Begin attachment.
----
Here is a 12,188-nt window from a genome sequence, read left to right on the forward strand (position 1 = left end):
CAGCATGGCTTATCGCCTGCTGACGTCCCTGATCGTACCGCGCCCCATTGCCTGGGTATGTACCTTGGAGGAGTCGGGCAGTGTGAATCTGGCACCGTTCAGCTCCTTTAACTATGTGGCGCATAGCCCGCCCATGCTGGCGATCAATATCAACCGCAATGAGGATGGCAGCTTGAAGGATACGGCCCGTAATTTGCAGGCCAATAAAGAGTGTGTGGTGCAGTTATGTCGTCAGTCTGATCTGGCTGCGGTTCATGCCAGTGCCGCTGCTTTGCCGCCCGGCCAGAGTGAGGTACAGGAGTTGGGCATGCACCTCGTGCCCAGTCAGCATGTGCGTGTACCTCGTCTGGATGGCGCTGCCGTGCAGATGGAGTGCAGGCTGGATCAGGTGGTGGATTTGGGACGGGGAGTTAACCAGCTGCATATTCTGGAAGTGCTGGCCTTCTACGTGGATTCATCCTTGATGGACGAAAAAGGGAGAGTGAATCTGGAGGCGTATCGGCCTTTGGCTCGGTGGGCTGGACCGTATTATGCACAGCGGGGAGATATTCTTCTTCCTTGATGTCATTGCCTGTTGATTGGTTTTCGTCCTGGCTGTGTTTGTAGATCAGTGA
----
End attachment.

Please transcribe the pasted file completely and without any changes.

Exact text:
Here is a 12,188-nt window from a genome sequence, read left to right on the forward strand (position 1 = left end):
CAGCATGGCTTATCGCCTGCTGACGTCCCTGATCGTACCGCGCCCCATTGCCTGGGTATGTACCTTGGAGGAGTCGGGCAGTGTGAATCTGGCACCGTTCAGCTCCTTTAACTATGTGGCGCATAGCCCGCCCATGCTGGCGATCAATATCAACCGCAATGAGGATGGCAGCTTGAAGGATACGGCCCGTAATTTGCAGGCCAATAAAGAGTGTGTGGTGCAGTTATGTCGTCAGTCTGATCTGGCTGCGGTTCATGCCAGTGCCGCTGCTTTGCCGCCCGGCCAGAGTGAGGTACAGGAGTTGGGCATGCACCTCGTGCCCAGTCAGCATGTGCGTGTACCTCGTCTGGATGGCGCTGCCGTGCAGATGGAGTGCAGGCTGGATCAGGTGGTGGATTTGGGACGGGGAGTTAACCAGCTGCATATTCTGGAAGTGCTGGCCTTCTACGTGGATTCATCCTTGATGGACGAAAAAGGGAGAGTGAATCTGGAGGCGTATCGGCCTTTGGCTCGGTGGGCTGGACCGTATTATGCACAGCGGGGAGATATTCTTCTTCCTTGATGTCATTGCCTGTTGATTGGTTTTCGTCCTGGCTGTGTTTGTAGATCAGTGA